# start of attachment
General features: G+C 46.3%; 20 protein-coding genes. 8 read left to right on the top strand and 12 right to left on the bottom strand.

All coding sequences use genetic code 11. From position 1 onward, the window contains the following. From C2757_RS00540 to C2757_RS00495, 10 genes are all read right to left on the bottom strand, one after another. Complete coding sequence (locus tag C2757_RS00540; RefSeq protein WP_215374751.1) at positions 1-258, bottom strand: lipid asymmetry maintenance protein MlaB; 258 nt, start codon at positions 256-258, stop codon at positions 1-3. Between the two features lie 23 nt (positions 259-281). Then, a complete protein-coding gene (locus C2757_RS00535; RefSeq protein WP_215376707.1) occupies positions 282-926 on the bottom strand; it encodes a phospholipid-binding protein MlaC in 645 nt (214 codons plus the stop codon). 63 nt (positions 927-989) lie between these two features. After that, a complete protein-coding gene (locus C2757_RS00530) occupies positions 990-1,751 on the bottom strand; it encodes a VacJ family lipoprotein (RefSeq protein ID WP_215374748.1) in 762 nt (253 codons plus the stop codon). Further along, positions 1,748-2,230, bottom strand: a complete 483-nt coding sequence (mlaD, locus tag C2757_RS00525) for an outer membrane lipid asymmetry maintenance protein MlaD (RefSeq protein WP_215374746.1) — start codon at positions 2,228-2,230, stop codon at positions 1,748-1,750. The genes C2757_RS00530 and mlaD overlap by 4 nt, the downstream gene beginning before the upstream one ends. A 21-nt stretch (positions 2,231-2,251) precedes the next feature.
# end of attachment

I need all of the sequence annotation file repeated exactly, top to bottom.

General features: G+C 46.3%; 20 protein-coding genes. 8 read left to right on the top strand and 12 right to left on the bottom strand.

All coding sequences use genetic code 11. From position 1 onward, the window contains the following. From C2757_RS00540 to C2757_RS00495, 10 genes are all read right to left on the bottom strand, one after another. Complete coding sequence (locus tag C2757_RS00540; RefSeq protein WP_215374751.1) at positions 1-258, bottom strand: lipid asymmetry maintenance protein MlaB; 258 nt, start codon at positions 256-258, stop codon at positions 1-3. Between the two features lie 23 nt (positions 259-281). Then, a complete protein-coding gene (locus C2757_RS00535; RefSeq protein WP_215376707.1) occupies positions 282-926 on the bottom strand; it encodes a phospholipid-binding protein MlaC in 645 nt (214 codons plus the stop codon). 63 nt (positions 927-989) lie between these two features. After that, a complete protein-coding gene (locus C2757_RS00530) occupies positions 990-1,751 on the bottom strand; it encodes a VacJ family lipoprotein (RefSeq protein ID WP_215374748.1) in 762 nt (253 codons plus the stop codon). Further along, positions 1,748-2,230, bottom strand: a complete 483-nt coding sequence (mlaD, locus tag C2757_RS00525) for an outer membrane lipid asymmetry maintenance protein MlaD (RefSeq protein WP_215374746.1) — start codon at positions 2,228-2,230, stop codon at positions 1,748-1,750. The genes C2757_RS00530 and mlaD overlap by 4 nt, the downstream gene beginning before the upstream one ends. A 21-nt stretch (positions 2,231-2,251) precedes the next feature.